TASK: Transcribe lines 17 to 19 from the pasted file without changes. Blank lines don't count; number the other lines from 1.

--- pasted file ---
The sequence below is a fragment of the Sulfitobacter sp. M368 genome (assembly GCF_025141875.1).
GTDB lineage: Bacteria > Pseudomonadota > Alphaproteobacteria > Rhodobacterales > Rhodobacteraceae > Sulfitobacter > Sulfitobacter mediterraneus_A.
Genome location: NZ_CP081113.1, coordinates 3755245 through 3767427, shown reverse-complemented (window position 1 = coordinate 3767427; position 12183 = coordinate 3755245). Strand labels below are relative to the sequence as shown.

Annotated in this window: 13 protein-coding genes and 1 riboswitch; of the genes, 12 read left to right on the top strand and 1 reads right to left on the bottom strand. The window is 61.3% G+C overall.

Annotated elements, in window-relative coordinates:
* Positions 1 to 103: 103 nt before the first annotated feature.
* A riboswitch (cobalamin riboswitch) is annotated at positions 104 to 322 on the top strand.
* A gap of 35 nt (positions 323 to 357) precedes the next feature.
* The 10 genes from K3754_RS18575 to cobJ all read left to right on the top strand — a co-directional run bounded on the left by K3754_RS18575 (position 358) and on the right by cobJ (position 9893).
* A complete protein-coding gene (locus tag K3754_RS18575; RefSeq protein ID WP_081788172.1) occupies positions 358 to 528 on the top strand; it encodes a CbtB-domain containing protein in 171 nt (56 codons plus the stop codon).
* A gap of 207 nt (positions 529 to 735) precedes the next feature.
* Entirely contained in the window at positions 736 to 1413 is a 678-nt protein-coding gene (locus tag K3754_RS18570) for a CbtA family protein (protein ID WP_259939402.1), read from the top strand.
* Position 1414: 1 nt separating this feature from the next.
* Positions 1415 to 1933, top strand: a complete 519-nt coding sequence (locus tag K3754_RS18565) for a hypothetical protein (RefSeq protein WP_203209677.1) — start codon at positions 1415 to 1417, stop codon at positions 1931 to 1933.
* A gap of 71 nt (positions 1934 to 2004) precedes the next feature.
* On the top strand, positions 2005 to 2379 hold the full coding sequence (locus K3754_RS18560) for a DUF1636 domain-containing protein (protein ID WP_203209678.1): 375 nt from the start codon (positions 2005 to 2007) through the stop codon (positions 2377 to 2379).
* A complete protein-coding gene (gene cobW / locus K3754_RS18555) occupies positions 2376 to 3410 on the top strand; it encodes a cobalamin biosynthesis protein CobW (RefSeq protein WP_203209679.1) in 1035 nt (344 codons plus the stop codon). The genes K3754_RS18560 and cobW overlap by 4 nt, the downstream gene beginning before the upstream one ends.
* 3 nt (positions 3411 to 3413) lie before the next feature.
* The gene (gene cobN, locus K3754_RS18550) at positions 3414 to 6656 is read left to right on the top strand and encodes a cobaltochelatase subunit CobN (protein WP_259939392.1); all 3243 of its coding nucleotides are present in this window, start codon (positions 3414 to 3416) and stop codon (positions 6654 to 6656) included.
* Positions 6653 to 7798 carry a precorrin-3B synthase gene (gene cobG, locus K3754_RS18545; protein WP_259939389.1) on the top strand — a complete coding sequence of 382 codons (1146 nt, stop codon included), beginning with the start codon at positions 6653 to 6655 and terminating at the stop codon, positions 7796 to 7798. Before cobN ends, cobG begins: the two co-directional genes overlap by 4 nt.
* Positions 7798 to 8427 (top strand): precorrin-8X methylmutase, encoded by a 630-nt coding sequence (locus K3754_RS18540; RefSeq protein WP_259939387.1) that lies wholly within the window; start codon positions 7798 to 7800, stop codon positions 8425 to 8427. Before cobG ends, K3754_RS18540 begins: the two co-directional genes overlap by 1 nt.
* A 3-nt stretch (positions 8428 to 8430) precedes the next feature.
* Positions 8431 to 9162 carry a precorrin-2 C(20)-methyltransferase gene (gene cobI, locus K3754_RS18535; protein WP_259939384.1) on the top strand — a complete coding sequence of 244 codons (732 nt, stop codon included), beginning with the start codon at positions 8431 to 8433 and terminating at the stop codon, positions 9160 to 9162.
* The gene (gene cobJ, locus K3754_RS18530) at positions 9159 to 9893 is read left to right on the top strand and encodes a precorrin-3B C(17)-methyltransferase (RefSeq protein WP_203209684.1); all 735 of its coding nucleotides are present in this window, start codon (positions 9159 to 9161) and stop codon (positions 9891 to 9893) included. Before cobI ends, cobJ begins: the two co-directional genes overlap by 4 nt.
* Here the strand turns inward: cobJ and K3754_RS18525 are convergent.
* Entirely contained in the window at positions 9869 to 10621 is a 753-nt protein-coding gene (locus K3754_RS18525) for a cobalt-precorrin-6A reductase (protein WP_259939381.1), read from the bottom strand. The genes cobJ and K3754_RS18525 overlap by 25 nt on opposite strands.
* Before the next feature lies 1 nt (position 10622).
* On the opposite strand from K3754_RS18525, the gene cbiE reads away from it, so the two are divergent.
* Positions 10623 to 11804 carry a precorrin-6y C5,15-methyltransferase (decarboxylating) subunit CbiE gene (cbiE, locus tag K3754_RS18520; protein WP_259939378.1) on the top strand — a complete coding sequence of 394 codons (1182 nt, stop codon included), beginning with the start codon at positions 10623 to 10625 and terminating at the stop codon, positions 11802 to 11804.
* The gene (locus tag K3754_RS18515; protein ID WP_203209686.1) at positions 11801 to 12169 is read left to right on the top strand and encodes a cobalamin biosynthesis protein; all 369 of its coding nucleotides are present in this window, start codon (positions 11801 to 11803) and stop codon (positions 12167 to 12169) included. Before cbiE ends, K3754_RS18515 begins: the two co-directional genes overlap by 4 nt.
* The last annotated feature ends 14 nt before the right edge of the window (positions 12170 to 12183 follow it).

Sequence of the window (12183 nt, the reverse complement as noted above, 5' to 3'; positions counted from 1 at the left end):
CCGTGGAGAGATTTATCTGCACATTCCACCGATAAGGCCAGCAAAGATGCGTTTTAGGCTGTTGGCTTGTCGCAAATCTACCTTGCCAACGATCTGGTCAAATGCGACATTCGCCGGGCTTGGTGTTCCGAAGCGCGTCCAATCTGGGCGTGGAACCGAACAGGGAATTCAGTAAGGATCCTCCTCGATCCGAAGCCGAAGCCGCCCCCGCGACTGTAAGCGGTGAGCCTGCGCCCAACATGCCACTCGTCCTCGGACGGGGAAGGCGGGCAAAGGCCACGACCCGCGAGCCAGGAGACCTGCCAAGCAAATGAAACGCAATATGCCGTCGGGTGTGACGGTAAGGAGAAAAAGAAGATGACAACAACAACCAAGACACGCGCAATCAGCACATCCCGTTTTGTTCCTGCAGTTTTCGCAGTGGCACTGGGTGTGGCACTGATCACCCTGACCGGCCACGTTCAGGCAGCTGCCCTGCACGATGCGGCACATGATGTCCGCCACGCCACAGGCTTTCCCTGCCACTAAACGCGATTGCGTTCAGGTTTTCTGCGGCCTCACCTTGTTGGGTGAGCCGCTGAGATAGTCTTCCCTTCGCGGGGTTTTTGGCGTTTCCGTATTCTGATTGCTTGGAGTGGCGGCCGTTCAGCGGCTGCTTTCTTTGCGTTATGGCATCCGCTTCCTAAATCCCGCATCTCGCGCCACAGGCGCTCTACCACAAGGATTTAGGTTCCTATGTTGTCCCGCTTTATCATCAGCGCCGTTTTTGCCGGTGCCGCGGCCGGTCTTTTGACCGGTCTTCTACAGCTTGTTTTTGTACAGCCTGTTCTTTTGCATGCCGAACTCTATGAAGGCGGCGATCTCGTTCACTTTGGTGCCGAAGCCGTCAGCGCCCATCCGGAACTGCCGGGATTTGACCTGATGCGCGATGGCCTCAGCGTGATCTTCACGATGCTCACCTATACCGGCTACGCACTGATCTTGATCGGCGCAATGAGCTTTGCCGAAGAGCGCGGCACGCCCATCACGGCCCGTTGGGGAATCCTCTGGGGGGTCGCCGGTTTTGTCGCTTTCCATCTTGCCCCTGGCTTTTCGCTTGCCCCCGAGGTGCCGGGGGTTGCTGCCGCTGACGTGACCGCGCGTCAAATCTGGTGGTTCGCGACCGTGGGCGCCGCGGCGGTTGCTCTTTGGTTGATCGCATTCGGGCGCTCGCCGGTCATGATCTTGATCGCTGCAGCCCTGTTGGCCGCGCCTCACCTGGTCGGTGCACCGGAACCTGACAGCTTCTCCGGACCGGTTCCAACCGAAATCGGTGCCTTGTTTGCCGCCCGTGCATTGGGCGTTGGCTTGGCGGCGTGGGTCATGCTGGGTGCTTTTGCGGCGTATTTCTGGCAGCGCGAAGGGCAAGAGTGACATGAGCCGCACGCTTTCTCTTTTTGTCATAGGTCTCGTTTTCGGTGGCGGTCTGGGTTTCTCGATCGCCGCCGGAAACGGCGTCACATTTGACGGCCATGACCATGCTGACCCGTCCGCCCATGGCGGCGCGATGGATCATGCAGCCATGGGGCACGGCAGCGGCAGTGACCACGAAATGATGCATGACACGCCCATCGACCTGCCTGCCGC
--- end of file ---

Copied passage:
* A complete protein-coding gene (gene cobW / locus K3754_RS18555) occupies positions 2376 to 3410 on the top strand; it encodes a cobalamin biosynthesis protein CobW (RefSeq protein WP_203209679.1) in 1035 nt (344 codons plus the stop codon). The genes K3754_RS18560 and cobW overlap by 4 nt, the downstream gene beginning before the upstream one ends.
* 3 nt (positions 3411 to 3413) lie before the next feature.
* The gene (gene cobN, locus K3754_RS18550) at positions 3414 to 6656 is read left to right on the top strand and encodes a cobaltochelatase subunit CobN (protein WP_259939392.1); all 3243 of its coding nucleotides are present in this window, start codon (positions 3414 to 3416) and stop codon (positions 6654 to 6656) included.